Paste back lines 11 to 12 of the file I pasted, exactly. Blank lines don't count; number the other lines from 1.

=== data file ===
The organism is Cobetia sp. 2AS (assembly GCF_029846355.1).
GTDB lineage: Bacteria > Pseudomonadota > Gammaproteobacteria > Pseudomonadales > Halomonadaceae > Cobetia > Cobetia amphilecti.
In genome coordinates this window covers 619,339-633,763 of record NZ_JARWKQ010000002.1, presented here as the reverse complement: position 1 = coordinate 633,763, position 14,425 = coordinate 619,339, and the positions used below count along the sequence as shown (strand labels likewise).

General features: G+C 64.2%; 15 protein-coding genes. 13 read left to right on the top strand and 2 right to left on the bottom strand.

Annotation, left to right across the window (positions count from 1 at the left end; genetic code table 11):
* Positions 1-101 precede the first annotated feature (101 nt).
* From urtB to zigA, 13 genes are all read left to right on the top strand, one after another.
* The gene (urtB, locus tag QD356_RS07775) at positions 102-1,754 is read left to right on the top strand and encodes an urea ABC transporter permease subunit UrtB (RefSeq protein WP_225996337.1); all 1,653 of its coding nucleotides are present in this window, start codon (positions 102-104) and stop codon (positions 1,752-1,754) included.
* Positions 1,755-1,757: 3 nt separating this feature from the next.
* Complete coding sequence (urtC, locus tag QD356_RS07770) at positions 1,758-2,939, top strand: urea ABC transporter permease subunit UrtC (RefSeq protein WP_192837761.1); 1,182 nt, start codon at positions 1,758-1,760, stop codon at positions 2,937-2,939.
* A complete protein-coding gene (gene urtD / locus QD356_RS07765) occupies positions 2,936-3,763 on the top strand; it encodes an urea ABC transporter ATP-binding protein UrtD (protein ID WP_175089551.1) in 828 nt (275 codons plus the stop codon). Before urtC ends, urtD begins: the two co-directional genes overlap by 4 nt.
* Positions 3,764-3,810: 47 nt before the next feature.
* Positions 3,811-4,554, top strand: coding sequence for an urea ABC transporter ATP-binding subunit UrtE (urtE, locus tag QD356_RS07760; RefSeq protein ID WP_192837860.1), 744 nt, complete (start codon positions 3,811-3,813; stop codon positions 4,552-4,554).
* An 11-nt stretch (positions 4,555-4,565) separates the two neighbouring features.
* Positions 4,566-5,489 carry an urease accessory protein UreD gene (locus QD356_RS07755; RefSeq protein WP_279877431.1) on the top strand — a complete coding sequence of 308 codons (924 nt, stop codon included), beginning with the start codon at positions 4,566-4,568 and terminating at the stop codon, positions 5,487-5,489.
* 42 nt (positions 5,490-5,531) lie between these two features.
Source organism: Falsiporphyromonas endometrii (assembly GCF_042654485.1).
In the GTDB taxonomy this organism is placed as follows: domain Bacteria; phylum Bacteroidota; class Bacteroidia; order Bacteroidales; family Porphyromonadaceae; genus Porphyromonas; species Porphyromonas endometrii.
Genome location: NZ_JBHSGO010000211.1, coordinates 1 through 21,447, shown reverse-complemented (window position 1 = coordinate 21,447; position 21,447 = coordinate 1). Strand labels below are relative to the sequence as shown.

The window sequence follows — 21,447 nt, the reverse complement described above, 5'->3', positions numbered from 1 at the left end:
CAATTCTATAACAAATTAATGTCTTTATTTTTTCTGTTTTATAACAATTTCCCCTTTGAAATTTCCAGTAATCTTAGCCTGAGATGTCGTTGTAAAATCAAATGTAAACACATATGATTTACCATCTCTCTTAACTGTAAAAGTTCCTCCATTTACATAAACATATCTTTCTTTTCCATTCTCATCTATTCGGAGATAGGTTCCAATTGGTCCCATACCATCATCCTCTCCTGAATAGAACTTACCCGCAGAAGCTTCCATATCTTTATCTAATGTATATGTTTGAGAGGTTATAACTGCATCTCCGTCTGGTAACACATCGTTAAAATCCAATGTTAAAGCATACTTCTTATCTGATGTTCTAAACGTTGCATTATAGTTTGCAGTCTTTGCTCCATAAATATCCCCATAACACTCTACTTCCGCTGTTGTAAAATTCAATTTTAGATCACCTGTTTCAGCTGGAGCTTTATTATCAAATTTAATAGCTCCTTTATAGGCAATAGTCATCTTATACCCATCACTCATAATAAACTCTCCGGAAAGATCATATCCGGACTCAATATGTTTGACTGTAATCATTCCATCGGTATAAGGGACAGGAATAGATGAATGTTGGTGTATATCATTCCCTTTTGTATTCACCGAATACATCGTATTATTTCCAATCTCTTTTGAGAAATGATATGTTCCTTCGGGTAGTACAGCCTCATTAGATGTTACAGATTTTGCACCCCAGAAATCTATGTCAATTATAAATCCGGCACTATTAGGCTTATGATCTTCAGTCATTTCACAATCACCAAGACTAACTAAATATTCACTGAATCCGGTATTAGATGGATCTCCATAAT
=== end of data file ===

* A complete protein-coding gene (gene urtD / locus QD356_RS07765) occupies positions 2,936-3,763 on the top strand; it encodes an urea ABC transporter ATP-binding protein UrtD (protein ID WP_175089551.1) in 828 nt (275 codons plus the stop codon). Before urtC ends, urtD begins: the two co-directional genes overlap by 4 nt.
* Positions 3,764-3,810: 47 nt before the next feature.